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Sasol skips dividend with focus on transformation

© Supplied by SasolIndustrial facility with lights at night
Picture shows; Sasol facility. South Africa. Supplied by Sasol Date; Unknown

Sasol has reported EBIT of 24.3 billion rand ($1.6bn) for the six months ending on December 31, 2021, up 12%.

The South African company said it had benefited from a stronger macroeconomic environment, with higher oil prices and refining margins. However, it has seen some challenges at its Secunda Operations unit.

Head shot of man with red tie © Supplied by Sasol
Picture shows; Sasol CFO Paul Victor. South Africa. Supplied by Sasol Date; Unknown

“It’s been a tough two years and we’re not there yet, but balance sheet deleveraging has been excellent and we’re not far from a dividend pay out,” Sasol CFO Paul Victor told Energy Voice.

“We’ve halved the debt on our balance sheet, the US asset is producing and making good money and ramping up. What we need to improve on is our mining operation. We didn’t produce as intended over the last six months so that needs to improve and should over the next couple of months. After that, Sasol will be making a lot of money.”

Dividend and debt

Headline earnings were down 20%, to 9.5bn rand ($627.6 million), while basic earnings per share was up 2% at 23.98 rand ($1.58).

Sasol is working on plans to resume dividends, Victor said. “It’s a matter of moving the balance sheet. When will the dividend be triggered and how sustainable will it be. The whole business has been restructured around this. We’re making good progress on this.”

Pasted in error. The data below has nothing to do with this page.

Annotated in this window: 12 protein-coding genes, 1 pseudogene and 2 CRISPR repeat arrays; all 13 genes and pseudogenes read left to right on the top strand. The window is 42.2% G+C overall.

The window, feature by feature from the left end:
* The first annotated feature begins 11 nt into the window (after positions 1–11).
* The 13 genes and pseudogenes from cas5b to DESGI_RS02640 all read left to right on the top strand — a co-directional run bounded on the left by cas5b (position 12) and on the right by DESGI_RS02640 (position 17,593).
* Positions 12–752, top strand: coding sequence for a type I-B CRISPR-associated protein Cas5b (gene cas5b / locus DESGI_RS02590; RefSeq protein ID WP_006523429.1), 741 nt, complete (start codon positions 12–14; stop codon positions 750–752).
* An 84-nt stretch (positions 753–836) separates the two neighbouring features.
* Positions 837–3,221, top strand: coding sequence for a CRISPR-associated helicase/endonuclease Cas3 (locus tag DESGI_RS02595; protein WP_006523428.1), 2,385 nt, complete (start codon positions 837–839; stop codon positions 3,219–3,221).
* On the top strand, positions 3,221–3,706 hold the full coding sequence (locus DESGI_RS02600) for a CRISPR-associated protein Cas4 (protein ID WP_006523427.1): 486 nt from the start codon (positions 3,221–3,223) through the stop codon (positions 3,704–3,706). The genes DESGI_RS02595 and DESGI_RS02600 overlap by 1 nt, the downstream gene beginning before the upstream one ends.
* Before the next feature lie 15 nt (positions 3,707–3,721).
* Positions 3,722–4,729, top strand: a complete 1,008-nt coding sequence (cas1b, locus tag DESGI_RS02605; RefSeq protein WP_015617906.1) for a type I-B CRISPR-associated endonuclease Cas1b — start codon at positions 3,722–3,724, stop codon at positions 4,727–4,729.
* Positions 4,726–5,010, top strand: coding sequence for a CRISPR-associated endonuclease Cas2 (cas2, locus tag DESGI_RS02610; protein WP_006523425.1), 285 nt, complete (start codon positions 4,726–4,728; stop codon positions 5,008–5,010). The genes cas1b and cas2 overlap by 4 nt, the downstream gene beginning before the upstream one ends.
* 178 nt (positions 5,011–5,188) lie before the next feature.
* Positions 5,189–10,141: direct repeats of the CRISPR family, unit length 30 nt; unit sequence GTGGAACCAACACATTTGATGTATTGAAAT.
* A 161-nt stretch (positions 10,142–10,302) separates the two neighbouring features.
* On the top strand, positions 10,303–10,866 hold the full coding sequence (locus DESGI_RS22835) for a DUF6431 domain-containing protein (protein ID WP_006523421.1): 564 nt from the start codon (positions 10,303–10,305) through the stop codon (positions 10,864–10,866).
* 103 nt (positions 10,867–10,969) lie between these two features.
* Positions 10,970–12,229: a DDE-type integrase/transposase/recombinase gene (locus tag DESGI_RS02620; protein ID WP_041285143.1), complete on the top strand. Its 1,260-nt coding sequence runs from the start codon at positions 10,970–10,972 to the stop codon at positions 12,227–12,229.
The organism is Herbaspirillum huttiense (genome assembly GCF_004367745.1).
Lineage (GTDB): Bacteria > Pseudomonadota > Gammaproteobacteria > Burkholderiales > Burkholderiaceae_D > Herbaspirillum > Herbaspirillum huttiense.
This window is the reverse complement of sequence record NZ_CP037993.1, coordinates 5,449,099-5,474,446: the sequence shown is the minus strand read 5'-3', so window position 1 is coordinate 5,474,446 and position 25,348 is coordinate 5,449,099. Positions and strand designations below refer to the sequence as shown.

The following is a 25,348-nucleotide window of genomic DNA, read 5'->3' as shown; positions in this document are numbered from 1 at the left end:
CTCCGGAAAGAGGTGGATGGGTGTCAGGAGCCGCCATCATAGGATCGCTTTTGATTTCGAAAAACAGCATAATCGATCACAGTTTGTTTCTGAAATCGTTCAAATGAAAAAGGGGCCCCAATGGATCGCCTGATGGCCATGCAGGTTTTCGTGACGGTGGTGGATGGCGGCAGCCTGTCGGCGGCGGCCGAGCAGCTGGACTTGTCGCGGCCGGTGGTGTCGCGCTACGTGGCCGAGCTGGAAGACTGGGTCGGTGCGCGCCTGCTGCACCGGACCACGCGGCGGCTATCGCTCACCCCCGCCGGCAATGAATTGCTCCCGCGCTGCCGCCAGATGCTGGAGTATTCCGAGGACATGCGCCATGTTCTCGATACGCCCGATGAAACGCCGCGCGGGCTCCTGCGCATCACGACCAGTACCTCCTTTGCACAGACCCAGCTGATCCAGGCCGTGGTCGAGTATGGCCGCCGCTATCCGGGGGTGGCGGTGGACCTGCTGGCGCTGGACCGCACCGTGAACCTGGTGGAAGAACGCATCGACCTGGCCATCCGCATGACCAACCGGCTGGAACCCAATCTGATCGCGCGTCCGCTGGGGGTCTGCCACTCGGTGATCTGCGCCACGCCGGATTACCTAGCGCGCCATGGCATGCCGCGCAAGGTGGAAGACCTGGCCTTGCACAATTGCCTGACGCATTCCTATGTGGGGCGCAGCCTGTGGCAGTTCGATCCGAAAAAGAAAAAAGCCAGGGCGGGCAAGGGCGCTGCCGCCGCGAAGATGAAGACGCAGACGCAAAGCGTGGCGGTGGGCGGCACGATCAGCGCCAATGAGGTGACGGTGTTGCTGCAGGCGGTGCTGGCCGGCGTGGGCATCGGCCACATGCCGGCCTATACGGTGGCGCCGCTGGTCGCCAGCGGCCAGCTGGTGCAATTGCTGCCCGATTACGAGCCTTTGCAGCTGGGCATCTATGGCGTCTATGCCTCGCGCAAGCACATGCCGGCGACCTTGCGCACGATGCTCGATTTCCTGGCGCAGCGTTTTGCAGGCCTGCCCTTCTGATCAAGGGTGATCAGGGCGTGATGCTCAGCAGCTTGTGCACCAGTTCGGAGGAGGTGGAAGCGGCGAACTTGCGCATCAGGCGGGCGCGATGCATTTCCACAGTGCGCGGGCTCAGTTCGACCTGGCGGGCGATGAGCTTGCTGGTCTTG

One factor on triggering the dividend is debt. At the end of the year, total debt reached 109.2bn rand ($7.22bn), up from 102.9bn rand ($6.79bn) at the end of June. Sasol did repay a portion of its debt during the period but the US dollar-rand exchange rate weakened, with an 11.7bn rand ($773mn) impact on debt.

However, because earnings increased, gearing fell to 59.1%, down from 61.5%.

When debt is high, Victor said, the company is in survival mode. “The strategy and execution capacity to look for new growth is not there,” he noted. “Investing in a greener future comes on the back of a balance sheet that enables that.”

Feedstock plans

Sasol is reliant on coal, as is South Africa. Price is a powerful driver in making the argument for coal. “We need to reduce coal – but it will still be part of the mix,” Victor said.

By 2030, Sasol aims to be 30% less CO2 intensive.

As the company moves away from coal, gas will play an important part in the transition. “In the short to medium term, there’s enough gas in Mozambique although production is declining and we will supplement that with LNG.”

The first step for Sasol is to secure 40-60 petajoules (45-55 bcf) of LNG, starting in 2026. Gas is still a transitional step, though, over the next 10 years and will then begin falling as Sasol moves to green hydrogen. The company plans to use this as a feedstock at its Secunda plant.

Sasol is working on a large feasibility study at Boegoebaai, in South Africa’s northwest. The company is also open to imports, from countries such as Namibia.

Green hydrogen will start to play an increasingly significant role for Sasol from 2030 onwards. Building solar or wind power “should not be an issue”, Victor said. “The one issue is the cost of producing green hydrogen. That’s the biggest risk. We need to get the cost to below $2 per kg.”

Victor sounded positive on pace of progress for green hydrogen. “The question is how quickly. Will those costs come down to that level in the next five years? Maybe not. Do we see it implemented in the next 10 years, most definitely.”

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